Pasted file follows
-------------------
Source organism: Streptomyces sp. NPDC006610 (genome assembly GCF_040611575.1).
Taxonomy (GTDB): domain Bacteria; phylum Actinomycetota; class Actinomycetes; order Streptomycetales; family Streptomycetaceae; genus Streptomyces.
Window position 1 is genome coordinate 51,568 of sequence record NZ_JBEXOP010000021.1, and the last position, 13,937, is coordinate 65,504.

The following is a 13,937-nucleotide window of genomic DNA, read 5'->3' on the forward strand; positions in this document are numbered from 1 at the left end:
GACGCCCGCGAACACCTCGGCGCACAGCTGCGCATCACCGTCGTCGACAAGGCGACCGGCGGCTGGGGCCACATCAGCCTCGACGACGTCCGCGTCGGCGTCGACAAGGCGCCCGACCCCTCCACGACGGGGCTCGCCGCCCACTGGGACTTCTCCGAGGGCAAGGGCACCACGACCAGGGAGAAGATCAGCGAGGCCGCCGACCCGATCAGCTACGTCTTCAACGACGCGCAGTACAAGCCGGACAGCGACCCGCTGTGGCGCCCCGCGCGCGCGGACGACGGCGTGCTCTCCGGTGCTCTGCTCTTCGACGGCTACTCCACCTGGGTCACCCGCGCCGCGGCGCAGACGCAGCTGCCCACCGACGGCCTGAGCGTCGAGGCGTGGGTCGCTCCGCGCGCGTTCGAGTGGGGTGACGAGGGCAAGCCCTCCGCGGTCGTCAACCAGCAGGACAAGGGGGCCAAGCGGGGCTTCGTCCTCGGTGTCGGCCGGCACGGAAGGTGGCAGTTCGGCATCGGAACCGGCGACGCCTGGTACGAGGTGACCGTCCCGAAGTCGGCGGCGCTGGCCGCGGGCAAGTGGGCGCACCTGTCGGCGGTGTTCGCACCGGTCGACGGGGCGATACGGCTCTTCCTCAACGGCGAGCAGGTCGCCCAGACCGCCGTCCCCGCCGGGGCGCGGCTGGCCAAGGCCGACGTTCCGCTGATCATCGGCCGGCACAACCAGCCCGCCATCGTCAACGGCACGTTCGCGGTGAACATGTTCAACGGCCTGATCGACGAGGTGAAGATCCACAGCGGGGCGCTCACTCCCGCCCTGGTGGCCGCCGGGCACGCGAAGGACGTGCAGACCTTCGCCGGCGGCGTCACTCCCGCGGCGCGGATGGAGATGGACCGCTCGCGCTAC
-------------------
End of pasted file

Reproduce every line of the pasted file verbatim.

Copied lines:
Source organism: Streptomyces sp. NPDC006610 (genome assembly GCF_040611575.1).
Taxonomy (GTDB): domain Bacteria; phylum Actinomycetota; class Actinomycetes; order Streptomycetales; family Streptomycetaceae; genus Streptomyces.
Window position 1 is genome coordinate 51,568 of sequence record NZ_JBEXOP010000021.1, and the last position, 13,937, is coordinate 65,504.

The following is a 13,937-nucleotide window of genomic DNA, read 5'->3' on the forward strand; positions in this document are numbered from 1 at the left end:
GACGCCCGCGAACACCTCGGCGCACAGCTGCGCATCACCGTCGTCGACAAGGCGACCGGCGGCTGGGGCCACATCAGCCTCGACGACGTCCGCGTCGGCGTCGACAAGGCGCCCGACCCCTCCACGACGGGGCTCGCCGCCCACTGGGACTTCTCCGAGGGCAAGGGCACCACGACCAGGGAGAAGATCAGCGAGGCCGCCGACCCGATCAGCTACGTCTTCAACGACGCGCAGTACAAGCCGGACAGCGACCCGCTGTGGCGCCCCGCGCGCGCGGACGACGGCGTGCTCTCCGGTGCTCTGCTCTTCGACGGCTACTCCACCTGGGTCACCCGCGCCGCGGCGCAGACGCAGCTGCCCACCGACGGCCTGAGCGTCGAGGCGTGGGTCGCTCCGCGCGCGTTCGAGTGGGGTGACGAGGGCAAGCCCTCCGCGGTCGTCAACCAGCAGGACAAGGGGGCCAAGCGGGGCTTCGTCCTCGGTGTCGGCCGGCACGGAAGGTGGCAGTTCGGCATCGGAACCGGCGACGCCTGGTACGAGGTGACCGTCCCGAAGTCGGCGGCGCTGGCCGCGGGCAAGTGGGCGCACCTGTCGGCGGTGTTCGCACCGGTCGACGGGGCGATACGGCTCTTCCTCAACGGCGAGCAGGTCGCCCAGACCGCCGTCCCCGCCGGGGCGCGGCTGGCCAAGGCCGACGTTCCGCTGATCATCGGCCGGCACAACCAGCCCGCCATCGTCAACGGCACGTTCGCGGTGAACATGTTCAACGGCCTGATCGACGAGGTGAAGATCCACAGCGGGGCGCTCACTCCCGCCCTGGTGGCCGCCGGGCACGCGAAGGACGTGCAGACCTTCGCCGGCGGCGTCACTCCCGCGGCGCGGATGGAGATGGACCGCTCGCGCTAC